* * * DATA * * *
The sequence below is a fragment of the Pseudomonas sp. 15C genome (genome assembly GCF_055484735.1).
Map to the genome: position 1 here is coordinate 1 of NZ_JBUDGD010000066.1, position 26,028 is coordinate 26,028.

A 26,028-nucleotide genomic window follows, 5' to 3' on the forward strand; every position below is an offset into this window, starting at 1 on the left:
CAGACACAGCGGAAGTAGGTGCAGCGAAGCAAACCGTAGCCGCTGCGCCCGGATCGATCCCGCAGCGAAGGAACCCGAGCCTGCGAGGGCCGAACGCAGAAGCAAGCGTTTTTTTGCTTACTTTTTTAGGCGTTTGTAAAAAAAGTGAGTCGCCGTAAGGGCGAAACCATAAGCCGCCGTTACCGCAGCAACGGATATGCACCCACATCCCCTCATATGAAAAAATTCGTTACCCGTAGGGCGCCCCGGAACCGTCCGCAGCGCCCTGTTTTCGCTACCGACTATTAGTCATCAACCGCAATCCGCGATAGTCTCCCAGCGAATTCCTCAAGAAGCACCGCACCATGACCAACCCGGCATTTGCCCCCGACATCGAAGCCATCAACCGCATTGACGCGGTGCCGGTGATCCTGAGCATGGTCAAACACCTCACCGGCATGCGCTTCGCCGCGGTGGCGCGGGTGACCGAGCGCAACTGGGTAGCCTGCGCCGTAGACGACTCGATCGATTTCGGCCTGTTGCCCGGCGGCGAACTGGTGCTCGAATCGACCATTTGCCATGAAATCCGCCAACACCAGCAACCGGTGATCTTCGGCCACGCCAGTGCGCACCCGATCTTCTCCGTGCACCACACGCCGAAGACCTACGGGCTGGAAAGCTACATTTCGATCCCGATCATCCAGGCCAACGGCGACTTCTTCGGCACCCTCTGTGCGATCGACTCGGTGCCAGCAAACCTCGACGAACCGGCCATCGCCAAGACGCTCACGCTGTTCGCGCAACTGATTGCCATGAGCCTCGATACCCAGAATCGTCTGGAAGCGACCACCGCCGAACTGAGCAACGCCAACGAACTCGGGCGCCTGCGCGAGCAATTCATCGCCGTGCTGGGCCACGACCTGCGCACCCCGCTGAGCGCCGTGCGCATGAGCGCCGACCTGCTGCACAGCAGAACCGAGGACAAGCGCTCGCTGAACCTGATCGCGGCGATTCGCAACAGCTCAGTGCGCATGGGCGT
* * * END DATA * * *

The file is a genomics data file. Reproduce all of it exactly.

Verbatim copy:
The sequence below is a fragment of the Pseudomonas sp. 15C genome (genome assembly GCF_055484735.1).
Map to the genome: position 1 here is coordinate 1 of NZ_JBUDGD010000066.1, position 26,028 is coordinate 26,028.

A 26,028-nucleotide genomic window follows, 5' to 3' on the forward strand; every position below is an offset into this window, starting at 1 on the left:
CAGACACAGCGGAAGTAGGTGCAGCGAAGCAAACCGTAGCCGCTGCGCCCGGATCGATCCCGCAGCGAAGGAACCCGAGCCTGCGAGGGCCGAACGCAGAAGCAAGCGTTTTTTTGCTTACTTTTTTAGGCGTTTGTAAAAAAAGTGAGTCGCCGTAAGGGCGAAACCATAAGCCGCCGTTACCGCAGCAACGGATATGCACCCACATCCCCTCATATGAAAAAATTCGTTACCCGTAGGGCGCCCCGGAACCGTCCGCAGCGCCCTGTTTTCGCTACCGACTATTAGTCATCAACCGCAATCCGCGATAGTCTCCCAGCGAATTCCTCAAGAAGCACCGCACCATGACCAACCCGGCATTTGCCCCCGACATCGAAGCCATCAACCGCATTGACGCGGTGCCGGTGATCCTGAGCATGGTCAAACACCTCACCGGCATGCGCTTCGCCGCGGTGGCGCGGGTGACCGAGCGCAACTGGGTAGCCTGCGCCGTAGACGACTCGATCGATTTCGGCCTGTTGCCCGGCGGCGAACTGGTGCTCGAATCGACCATTTGCCATGAAATCCGCCAACACCAGCAACCGGTGATCTTCGGCCACGCCAGTGCGCACCCGATCTTCTCCGTGCACCACACGCCGAAGACCTACGGGCTGGAAAGCTACATTTCGATCCCGATCATCCAGGCCAACGGCGACTTCTTCGGCACCCTCTGTGCGATCGACTCGGTGCCAGCAAACCTCGACGAACCGGCCATCGCCAAGACGCTCACGCTGTTCGCGCAACTGATTGCCATGAGCCTCGATACCCAGAATCGTCTGGAAGCGACCACCGCCGAACTGAGCAACGCCAACGAACTCGGGCGCCTGCGCGAGCAATTCATCGCCGTGCTGGGCCACGACCTGCGCACCCCGCTGAGCGCCGTGCGCATGAGCGCCGACCTGCTGCACAGCAGAACCGAGGACAAGCGCTCGCTGAACCTGATCGCGGCGATTCGCAACAGCTCAGTGCGCATGGGCGT